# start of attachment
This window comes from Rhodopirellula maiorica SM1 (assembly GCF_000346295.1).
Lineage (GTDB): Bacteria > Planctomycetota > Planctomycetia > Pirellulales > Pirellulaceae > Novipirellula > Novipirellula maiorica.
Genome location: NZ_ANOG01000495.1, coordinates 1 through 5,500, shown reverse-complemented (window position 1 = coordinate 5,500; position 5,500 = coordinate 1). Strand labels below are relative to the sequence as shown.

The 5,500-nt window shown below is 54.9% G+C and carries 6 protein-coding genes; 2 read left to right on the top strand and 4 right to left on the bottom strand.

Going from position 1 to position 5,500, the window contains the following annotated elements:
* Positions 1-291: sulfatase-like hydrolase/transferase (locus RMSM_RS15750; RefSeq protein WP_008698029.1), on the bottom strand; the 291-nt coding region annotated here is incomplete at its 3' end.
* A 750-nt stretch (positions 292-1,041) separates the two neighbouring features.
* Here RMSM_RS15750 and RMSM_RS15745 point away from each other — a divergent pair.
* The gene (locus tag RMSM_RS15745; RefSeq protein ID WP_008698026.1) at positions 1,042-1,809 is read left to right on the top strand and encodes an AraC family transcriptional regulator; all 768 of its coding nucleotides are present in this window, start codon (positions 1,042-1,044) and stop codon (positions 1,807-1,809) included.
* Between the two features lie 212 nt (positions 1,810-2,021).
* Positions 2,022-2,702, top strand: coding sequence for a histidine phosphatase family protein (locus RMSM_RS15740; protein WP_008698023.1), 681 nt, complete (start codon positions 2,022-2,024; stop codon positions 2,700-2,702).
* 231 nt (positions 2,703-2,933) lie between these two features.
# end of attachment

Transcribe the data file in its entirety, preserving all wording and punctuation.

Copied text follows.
This window comes from Rhodopirellula maiorica SM1 (assembly GCF_000346295.1).
Lineage (GTDB): Bacteria > Planctomycetota > Planctomycetia > Pirellulales > Pirellulaceae > Novipirellula > Novipirellula maiorica.
Genome location: NZ_ANOG01000495.1, coordinates 1 through 5,500, shown reverse-complemented (window position 1 = coordinate 5,500; position 5,500 = coordinate 1). Strand labels below are relative to the sequence as shown.

The 5,500-nt window shown below is 54.9% G+C and carries 6 protein-coding genes; 2 read left to right on the top strand and 4 right to left on the bottom strand.

Going from position 1 to position 5,500, the window contains the following annotated elements:
* Positions 1-291: sulfatase-like hydrolase/transferase (locus RMSM_RS15750; RefSeq protein WP_008698029.1), on the bottom strand; the 291-nt coding region annotated here is incomplete at its 3' end.
* A 750-nt stretch (positions 292-1,041) separates the two neighbouring features.
* Here RMSM_RS15750 and RMSM_RS15745 point away from each other — a divergent pair.
* The gene (locus tag RMSM_RS15745; RefSeq protein ID WP_008698026.1) at positions 1,042-1,809 is read left to right on the top strand and encodes an AraC family transcriptional regulator; all 768 of its coding nucleotides are present in this window, start codon (positions 1,042-1,044) and stop codon (positions 1,807-1,809) included.
* Between the two features lie 212 nt (positions 1,810-2,021).
* Positions 2,022-2,702, top strand: coding sequence for a histidine phosphatase family protein (locus RMSM_RS15740; protein WP_008698023.1), 681 nt, complete (start codon positions 2,022-2,024; stop codon positions 2,700-2,702).
* 231 nt (positions 2,703-2,933) lie between these two features.